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So, there’s this annoying conversation that comes up in social media every few weeks that goes basically like this:

Person 1: “Writers who write in coffee shops are just hoping that someone will ask them what they’re writing.”

Person 2: “Yeah!”

Which is weird, right? You see people on their laptops at a cafe, and what you think is I can see them. That means they want to be seen.

Or maybe, and more insidiously: I can see them there. That means what they’re doing is a performance aimed at me.

In all seriousness, people talking shit about writers at Starbucks is a petty thing. It bugs me a little if I’m having a hard day because I’m one of those writers, but folks assuming that I’m there because I’m hoping to be interrupted?… well, I wonder if they’re really thinking clearly.

Also:

If you like big epic fantasy with lots of great female characters, check out Kate’s work.

Personally, I’ve been writing in coffee shops (mainly Starbucks, but not always) for 13 years. Thirteen also happens to be my son’s age. COINCIDENCE? Guess again.

When he was born, my wife’s family descended upon us. We had nine people in a two bedroom apartment–including a newborne, a teenager, and my wife’s elderly parents–that was already crowded with stuff. Writing at home became impossible, so I slipped out to the local Starbucks before everyone woke up and I did my work.

What I quickly discovered is that a) no, no one ever asks what you’re doing–In the 13 years I’ve been writing in cafes I’ve been asked about it three times[1]–and b) I got a lot more done than usual.

Home is where my distractions are. I’m a very distractible person, and the lure of the TBR pile, internet, TV, fridge, chores, whatever is powerful. Even more powerful are the voices of my wife and son; when they speak, my attention turns to them. I can’t help it. At the cafe, as long as I have my internet disabled (nowadays I use a program called Focus for that) my distractions are few[2].

As for hoping people will ask what I’m writing, let’s run that through a common sense check: Fantasy is about 6% of the market. Do I want to be interrupted in the middle of a thought by people who are 94% likely to be totally uninterested in what I do? And of the remaining 6%, how many are interested in my exact sort of fantasy? And those numbers look even worse when you acknowledge that they’re based on the assumption that everyone reads novels, which they don’t.

The answer is obvious. Starbucks is not a convention, where you get to meet admiring readers. It’s a place where you can ignore people and do some work.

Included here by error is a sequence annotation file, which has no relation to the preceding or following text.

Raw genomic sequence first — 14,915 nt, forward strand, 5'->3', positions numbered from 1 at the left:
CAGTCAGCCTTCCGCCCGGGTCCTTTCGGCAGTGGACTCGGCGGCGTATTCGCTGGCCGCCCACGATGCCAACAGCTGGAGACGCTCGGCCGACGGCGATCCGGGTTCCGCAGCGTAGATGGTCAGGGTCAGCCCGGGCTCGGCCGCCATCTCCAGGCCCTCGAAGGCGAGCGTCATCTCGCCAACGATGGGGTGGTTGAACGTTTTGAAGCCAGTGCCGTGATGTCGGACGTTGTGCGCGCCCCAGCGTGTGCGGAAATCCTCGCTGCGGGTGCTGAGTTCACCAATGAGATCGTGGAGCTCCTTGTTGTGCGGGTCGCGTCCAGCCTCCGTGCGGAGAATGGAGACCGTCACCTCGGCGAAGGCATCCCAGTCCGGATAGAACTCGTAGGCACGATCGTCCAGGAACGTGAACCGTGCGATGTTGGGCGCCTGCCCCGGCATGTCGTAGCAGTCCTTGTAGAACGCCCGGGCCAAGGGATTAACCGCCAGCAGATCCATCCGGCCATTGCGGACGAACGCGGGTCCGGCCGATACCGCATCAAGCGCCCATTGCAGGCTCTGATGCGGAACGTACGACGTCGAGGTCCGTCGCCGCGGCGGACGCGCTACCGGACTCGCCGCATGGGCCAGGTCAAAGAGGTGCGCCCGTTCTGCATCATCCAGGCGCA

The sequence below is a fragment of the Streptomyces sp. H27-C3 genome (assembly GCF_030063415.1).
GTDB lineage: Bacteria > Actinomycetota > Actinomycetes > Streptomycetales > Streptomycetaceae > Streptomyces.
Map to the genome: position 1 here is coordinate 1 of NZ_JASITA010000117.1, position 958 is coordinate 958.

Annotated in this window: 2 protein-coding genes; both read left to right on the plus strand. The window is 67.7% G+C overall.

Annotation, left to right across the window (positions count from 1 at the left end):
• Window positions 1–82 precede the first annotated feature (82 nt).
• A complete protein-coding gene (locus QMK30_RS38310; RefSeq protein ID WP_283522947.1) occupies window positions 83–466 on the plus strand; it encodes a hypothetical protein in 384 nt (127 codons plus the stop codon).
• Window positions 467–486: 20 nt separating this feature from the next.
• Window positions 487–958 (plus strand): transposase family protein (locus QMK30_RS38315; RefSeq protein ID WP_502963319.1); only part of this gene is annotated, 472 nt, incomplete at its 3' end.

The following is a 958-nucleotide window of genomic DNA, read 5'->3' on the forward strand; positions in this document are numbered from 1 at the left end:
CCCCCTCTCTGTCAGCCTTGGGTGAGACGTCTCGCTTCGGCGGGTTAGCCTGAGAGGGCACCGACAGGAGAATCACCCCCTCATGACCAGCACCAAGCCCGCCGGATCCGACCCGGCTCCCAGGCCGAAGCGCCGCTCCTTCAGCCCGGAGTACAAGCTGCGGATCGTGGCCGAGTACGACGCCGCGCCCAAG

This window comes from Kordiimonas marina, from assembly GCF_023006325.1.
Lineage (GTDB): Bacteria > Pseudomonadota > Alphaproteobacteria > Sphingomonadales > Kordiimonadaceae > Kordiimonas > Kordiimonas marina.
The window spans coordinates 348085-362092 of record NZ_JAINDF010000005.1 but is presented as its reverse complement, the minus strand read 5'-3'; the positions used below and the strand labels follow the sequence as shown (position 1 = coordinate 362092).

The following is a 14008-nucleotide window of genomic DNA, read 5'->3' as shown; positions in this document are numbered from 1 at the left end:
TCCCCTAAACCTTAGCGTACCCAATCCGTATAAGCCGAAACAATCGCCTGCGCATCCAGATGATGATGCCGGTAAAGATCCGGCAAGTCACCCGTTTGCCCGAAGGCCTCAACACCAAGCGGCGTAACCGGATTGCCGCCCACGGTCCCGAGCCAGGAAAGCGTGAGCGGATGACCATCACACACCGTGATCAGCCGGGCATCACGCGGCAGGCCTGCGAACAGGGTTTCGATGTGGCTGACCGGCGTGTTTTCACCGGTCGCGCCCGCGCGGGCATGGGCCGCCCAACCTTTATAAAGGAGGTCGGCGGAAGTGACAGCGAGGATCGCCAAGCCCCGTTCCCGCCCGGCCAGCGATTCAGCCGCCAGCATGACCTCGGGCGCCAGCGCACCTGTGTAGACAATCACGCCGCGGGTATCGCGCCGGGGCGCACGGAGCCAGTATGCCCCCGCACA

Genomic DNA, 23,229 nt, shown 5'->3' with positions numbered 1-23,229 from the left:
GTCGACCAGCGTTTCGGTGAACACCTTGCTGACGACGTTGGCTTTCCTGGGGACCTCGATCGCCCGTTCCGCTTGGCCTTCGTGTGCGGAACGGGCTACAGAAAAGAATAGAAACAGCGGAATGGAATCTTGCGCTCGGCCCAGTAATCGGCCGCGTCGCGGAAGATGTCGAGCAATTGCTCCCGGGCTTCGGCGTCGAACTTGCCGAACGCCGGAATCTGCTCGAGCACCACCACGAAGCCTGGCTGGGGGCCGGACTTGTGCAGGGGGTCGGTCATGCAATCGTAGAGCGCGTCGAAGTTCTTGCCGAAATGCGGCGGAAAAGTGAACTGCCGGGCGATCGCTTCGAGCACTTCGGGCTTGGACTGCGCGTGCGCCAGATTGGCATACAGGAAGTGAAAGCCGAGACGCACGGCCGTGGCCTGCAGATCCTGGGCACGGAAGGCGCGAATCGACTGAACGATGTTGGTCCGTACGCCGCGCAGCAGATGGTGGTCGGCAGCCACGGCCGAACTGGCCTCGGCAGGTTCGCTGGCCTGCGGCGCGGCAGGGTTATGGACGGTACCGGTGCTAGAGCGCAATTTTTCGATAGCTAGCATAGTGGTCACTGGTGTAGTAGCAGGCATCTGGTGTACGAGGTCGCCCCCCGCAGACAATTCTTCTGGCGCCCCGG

Which is why a lot of people in different fields see cafes as a refuge where they can accomplish work. I have managed to sneak peeks at other people’s computers at those long Starbucks tables; what I mostly see is people writing code, not fiction. What’s more, if you click on Kate Elliot’s tweet up there, you’ll see more people talking about their reasons for slipping off to Starbucks to get stuff done.

But like I said: petty. In the specifics, anyway. In a more general sense, the twin notions that I can’t imagine a reason other than X, so X must be the reason and That person can be seen in this place doing X, so being seen must be the reason they’re doing it here are a genuine issue.

I’d like to think that most intelligent people recognize the problems with those sentences. I’d like to hope that most people understand, just to take an example, that just because (to take a not-so-random example) someone is wearing something sexy doesn’t mean they’re wearing it to please you.

And for those who have learned that specific lesson, they need to apply the principle more broadly.

[1] Two were asked dismissively, as in that other person had their laptop open to do REAL work. The third was when an old guy rapped me on top of my head with a folded up newspaper because he wanted to chat but I was wearing headphones. We didn’t chat.

[2] Not non-existent, but few. Very rarely someone with issues in their brain chemistry will distract me. Much more common are adorable tots. I don’t mind them at all. I like kids, and I’m happy to take a brief break to smile and wave at them, or to smile at their mortified parents when the kids act up.

Mirrored from Harry Connolly. You can comment here but not there.

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